Other attendees of Saturday’s dedication included David Nicandri, past director of the Washington State Historical Society; Karen Snyder, chairwoman of the Pacific County Friends of Lewis and Clark; Carolyn Glenn, the co-chairwoman of the Pacific County Friends of Lewis and Clark; Brian Baird, the former U.S. representative who represented the 3rd District; state Rep. Dean Takko, who represents the 19th district; state Sen. Brian Hatfield, who represents the 19th district; Sid Snyder, the former state senator who represented the 19th District; Bob Andrew, mayor of the city of Long Beach; Dale Jacobson, former mayor of the city of Long Beach; Schuyler Hoss, a representative from Gov. Christine Gregoire’s office; David Hodges, a representative from U.S. Sen. Patty Murray’s office; Kimberly Pincheira, a representative from U.S. Sen. Maria Cantwell’s office; Chip Jenkins, the superintendent for North Cascades National Park who was at Fort Clatsop during the bicentennial; Christine Lehnertz, the pacific west regional director of the National Park Service; other National Park Service staff; other members of the Chinook Nation; members of the McGowan-Garvin family; and representatives from the Washington State Department of Transportation..
The history of the site
“This is a place that has many stories, many meanings, and is important to many people for many different reasons,” Gardner said.
The Chinook people occupied the site for thousands of years.
“Our people, the Chinook people, were here to meet every new person who came into the area,” Gardner said.
When Capt. Robert Gray successfully entered the Columbia River in 1792, he traded with the Chinook. In the next 13 years almost 90 ships from Europe and America crossed the Columbia River Bar to trade.
The Lewis and Clark Expedition spent 10 days at Middle Village in November 1805. The Chinook had moved to their winter village, so the site was unoccupied. The short visit is where the term “Station Camp” comes from: William Clark used it as a survey station to create a map of the mouth of the Columbia River, the most detailed and accurate map produced during the expedition. The Corps of Discovery voted on Nov. 24, 1805 to find a winter camp on the south side of the river – a vote that included the Lemhi Shoshone woman Sacajawea and the African-American York.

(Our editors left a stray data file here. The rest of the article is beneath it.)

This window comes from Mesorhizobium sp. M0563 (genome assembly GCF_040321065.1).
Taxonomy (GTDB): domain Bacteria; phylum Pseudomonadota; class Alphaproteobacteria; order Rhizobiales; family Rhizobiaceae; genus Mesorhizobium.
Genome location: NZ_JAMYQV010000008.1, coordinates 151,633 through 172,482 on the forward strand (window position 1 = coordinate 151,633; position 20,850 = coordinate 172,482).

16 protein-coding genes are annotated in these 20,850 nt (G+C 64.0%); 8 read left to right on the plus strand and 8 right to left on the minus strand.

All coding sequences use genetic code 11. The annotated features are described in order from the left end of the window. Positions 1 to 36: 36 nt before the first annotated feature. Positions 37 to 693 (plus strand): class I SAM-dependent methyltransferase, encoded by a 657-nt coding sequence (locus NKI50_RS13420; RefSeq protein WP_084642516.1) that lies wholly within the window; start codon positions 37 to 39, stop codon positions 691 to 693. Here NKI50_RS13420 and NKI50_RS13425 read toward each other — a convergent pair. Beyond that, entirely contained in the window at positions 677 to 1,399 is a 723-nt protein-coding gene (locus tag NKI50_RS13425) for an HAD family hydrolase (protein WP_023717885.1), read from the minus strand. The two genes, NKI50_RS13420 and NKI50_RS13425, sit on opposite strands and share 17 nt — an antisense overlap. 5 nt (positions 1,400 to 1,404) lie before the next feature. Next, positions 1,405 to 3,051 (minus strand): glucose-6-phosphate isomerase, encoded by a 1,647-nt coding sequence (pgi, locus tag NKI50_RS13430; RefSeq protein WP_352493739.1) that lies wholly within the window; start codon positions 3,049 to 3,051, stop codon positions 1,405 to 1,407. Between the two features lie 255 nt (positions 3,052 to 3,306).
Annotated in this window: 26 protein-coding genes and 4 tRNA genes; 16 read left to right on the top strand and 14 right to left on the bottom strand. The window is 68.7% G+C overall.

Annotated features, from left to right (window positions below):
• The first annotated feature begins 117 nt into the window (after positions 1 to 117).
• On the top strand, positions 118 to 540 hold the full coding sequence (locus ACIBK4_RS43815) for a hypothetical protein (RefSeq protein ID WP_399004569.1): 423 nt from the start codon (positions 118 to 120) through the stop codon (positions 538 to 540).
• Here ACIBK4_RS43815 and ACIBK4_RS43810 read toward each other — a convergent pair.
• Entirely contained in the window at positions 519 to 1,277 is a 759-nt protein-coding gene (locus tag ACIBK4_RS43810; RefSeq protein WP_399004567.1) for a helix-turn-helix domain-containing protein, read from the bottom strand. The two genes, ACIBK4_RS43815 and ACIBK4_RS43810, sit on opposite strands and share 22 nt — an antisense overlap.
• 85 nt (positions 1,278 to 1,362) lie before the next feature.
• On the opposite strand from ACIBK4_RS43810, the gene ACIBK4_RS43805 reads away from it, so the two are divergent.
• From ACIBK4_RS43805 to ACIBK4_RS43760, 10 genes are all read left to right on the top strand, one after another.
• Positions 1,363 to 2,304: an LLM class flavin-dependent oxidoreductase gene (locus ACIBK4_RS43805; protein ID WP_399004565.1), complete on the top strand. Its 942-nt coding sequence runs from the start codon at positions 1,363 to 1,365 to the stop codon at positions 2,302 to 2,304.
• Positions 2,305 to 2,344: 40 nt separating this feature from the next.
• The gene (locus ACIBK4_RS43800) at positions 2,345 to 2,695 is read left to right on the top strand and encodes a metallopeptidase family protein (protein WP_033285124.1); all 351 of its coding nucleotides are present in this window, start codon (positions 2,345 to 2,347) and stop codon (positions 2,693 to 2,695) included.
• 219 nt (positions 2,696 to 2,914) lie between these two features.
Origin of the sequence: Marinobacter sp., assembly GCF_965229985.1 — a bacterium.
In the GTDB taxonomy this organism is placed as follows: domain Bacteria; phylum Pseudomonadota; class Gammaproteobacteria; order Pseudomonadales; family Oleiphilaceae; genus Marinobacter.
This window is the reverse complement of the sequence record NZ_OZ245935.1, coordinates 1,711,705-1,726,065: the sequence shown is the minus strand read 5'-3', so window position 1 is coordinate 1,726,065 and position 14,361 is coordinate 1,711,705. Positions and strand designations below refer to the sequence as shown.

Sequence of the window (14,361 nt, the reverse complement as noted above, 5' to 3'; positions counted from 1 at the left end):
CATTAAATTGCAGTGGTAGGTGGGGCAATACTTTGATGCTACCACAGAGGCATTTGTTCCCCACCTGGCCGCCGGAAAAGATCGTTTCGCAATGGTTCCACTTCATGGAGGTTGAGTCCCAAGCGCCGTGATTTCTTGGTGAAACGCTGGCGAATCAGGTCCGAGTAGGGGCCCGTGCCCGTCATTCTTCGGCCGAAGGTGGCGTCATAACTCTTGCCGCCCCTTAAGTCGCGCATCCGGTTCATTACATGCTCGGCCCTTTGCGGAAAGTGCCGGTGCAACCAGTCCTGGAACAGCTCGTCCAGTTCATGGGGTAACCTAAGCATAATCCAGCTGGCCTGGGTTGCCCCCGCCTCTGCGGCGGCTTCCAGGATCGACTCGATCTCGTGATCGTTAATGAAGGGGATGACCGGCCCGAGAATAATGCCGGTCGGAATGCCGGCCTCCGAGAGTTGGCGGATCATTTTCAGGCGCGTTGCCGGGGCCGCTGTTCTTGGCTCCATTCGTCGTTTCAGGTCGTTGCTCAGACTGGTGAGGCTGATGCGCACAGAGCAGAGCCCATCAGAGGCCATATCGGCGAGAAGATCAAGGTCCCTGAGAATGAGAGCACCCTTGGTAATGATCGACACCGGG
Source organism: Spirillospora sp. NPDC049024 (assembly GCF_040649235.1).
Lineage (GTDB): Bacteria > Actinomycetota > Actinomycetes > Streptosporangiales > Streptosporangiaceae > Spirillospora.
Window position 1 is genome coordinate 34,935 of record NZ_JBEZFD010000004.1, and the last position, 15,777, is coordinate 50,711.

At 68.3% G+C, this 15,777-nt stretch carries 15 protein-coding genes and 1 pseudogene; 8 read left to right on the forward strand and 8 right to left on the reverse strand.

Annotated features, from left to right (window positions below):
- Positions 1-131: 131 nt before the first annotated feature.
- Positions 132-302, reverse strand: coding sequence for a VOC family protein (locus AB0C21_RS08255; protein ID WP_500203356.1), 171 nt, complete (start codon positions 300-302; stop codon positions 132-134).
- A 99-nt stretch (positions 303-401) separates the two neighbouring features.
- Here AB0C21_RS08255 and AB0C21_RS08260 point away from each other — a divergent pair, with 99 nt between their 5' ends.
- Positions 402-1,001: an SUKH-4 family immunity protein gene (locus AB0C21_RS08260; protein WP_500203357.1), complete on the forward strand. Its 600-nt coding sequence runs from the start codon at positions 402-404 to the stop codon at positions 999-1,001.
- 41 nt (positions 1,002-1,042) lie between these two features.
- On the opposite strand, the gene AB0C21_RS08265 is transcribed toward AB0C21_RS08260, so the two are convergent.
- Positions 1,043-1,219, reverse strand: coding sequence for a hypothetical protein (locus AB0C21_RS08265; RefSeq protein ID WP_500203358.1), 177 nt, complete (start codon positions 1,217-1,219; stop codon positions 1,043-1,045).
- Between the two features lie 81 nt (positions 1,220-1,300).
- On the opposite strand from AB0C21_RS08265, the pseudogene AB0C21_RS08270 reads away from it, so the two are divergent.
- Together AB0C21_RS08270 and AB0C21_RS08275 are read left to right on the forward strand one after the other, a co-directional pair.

The site continued to play an important role in trade in the lower Columbia Region until 1820.
“I don’t think there’s any site more significant than this one,” Szymanski said. “It’s a place where the world changed over 30 years; it changed dramatically.
“Archaeology and history tell us that we had one of the most sophisticated pre-contact cultures in North America here along this river. That’s gone. And we want people to know it was here.”
In 1848 a Catholic Mission was built at the site and later abandoned.
Oregon pioneer Patrick J. McGowan purchased the mission grant and 320 acres of land in 1853. He established a cannery and a small community. In 1904, McGowan donated land for St. Mary’s Catholic Church, which was built on the station camp site and now lies within the park.
“This place forces you to think about the past,” Bill Garvin, a descendent of McGowan, said at the ceremony Saturday. “What happened here was both uplifting and catastrophic. It’s one of those rare intersections where cultures collided.”
Only two families have owned the Middle Village and Station Camp Park site: the Chinook people and the McGowan-Garvin family.
“There have been visitors,” Gardner said. “There are people that have come and been here for a few days, and they’ve moved on. But the constant has always been those two families.
“I think all of us, no matter who we descended from, we all need to work to honor our ancestors because without them none of us would be here,” Gardner said. “I think we’ve got a place that’s a good beginning. There are more stories to be told here and they will as time goes on.”